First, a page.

Being of very tender years, and persecuted by those who ought to have been my friends... I was left to all kinds of temptations; and mingling with all kinds of society, I frequently fell into many foolish errors, and displayed the weakness of youth, and the foibles of human nature; which, I am sorry to say, led me into divers temptations, offensive in the sight of God. In making this confession, no one need suppose me guilty of any great or malignant sins. A disposition to commit such was never in my nature. But I was guilty of levity, and sometimes associated with jovial company, etc., not consistent with that character which ought to be maintained by one who was called of God as I had been. But this will not seem very strange to any one who recollects my youth, and is acquainted with my native cheery temperament.[17]


Joseph Smith (1834): "during this time, as is common to most, or all youths, I fell into many vices and follies"

Joseph Smith:

...during this time, as is common to most, or all youths, I fell into many vices and follies; but as my accusers are, and have been forward to accuse me of being guilty of gross and outrageous violations of the peace and good order of the community, I take the occasion to remark that, though as I have said above, 'as is common to most, or all youths, I fell into many vices and follies,' I have not, neither can it be sustained, in truth, been guilty of wronging or injuring any man or society of men; and those imperfections to which I allude, and for which I have often had occasion to lament, were a light, and too often, vain mind, exhibiting a foolish and trifling conversation. This being all, and the worst, that my accusers can substantiate against my moral character, I wish to add that it is not without a deep feeling of regret that I am thus called upon in answer to my own conscience, to fulfil a duty I owe to myself, as well as to the cause of truth, in making this public confession of my former uncircumspect walk, and trifling conversation and more particularly, as I often acted in violation of those holy precepts which I knew came from God. But as the 'Articles and Covenants,' of this Church are plain upon this particular point, I do not deem it important to proceed further. I only add, that I do not, nor never have, pretended to be any other than a man 'subject to passion,' and liable, without the assisting grace of the Savior, to deviate from that perfect path in which all men are commanded to walk.[18]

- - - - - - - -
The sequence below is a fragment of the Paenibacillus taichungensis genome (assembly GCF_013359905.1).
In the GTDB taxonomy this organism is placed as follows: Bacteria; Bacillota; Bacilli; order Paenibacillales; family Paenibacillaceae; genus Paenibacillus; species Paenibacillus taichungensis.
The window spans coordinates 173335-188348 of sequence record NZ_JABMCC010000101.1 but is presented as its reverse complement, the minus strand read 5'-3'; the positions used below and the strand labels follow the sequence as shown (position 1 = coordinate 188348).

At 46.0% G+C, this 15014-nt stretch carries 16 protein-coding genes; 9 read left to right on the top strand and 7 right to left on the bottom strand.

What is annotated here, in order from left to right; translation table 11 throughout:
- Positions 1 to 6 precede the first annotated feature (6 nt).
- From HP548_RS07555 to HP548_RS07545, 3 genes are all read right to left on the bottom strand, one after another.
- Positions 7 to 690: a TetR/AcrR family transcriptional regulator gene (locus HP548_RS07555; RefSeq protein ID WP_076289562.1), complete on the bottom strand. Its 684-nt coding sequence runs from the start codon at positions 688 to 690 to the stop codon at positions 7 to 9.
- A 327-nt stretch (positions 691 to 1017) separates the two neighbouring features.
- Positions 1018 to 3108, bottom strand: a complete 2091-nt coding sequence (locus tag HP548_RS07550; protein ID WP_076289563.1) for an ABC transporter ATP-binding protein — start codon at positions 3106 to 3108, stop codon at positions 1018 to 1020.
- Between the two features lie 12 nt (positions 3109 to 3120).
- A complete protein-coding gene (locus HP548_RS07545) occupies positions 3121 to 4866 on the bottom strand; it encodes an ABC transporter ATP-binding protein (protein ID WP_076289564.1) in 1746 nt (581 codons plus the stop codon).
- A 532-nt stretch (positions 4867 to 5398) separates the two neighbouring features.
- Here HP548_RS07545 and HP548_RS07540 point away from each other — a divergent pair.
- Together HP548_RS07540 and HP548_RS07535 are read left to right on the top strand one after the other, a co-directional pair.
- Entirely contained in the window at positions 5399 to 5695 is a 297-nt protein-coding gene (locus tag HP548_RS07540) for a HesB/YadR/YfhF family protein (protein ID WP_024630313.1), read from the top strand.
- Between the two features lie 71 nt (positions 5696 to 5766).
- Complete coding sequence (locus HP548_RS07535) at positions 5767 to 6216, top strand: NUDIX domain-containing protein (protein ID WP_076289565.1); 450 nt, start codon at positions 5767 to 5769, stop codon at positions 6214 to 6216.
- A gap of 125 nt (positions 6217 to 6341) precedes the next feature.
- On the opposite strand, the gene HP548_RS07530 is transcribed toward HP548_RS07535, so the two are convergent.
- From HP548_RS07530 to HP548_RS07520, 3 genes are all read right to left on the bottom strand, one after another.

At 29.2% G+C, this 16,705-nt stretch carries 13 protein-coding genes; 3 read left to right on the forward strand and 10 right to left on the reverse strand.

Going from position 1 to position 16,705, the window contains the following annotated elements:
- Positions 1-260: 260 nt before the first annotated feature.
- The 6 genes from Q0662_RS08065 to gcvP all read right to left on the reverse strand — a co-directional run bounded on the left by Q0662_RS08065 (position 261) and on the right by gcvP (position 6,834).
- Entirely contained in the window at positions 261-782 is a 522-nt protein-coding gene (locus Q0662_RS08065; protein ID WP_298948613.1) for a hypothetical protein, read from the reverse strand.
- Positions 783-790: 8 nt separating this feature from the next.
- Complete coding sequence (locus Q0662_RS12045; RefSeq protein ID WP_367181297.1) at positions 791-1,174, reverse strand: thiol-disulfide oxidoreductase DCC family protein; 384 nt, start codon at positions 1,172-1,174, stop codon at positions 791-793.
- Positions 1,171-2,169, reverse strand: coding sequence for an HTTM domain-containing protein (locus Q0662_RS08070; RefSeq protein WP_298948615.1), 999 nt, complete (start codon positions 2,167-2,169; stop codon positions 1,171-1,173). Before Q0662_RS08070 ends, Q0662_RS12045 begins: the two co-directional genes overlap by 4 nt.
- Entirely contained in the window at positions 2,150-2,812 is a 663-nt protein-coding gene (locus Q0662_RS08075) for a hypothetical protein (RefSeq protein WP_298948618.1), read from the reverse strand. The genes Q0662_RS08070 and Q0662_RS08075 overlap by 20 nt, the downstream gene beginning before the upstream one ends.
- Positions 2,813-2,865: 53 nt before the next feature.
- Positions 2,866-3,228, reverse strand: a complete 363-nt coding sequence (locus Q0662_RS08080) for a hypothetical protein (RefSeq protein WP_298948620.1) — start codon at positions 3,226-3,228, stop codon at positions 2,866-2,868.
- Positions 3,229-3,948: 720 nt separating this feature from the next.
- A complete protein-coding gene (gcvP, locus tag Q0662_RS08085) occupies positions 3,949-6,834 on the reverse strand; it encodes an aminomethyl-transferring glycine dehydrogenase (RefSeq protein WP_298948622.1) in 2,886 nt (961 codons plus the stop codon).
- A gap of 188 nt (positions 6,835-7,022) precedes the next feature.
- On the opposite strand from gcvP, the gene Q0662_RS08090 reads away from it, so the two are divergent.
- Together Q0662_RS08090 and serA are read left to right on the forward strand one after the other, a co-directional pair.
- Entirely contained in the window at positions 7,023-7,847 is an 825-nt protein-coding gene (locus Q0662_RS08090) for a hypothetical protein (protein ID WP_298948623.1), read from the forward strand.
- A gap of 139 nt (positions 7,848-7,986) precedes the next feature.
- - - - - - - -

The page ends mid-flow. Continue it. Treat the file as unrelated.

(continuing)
Walker: In 1819 "Under New York law, being just thirteen, Joseph's testimony about the work he had performed was admissible only after the court found him competent"

In 1819, a year prior to the First Vision, Joseph Smith was thirteen years old. His family sued a neighboring farmer over a dispute regarding some horses they had purchased. One author explained that Joseph's use as a witness indicates that the trial judge and jury found him both trustworthy and competent to give evidence:

Under New York law, being just thirteen, Joseph's testimony about the work he had performed was admissible only after the court found him competent. His testimony proved credible and the court record indicates that every item that he testified about was included in the damages awarded to the Smiths. Although Hurlbut [the farmer they were suing] appealed the case, no records have survived noting the final disposition of that case; perhaps it was settled out of court. The significance of this case is not limited to the fact that a New York judge found the young Joseph, just a year prior to his First Vision, to be competent and credible as a witness....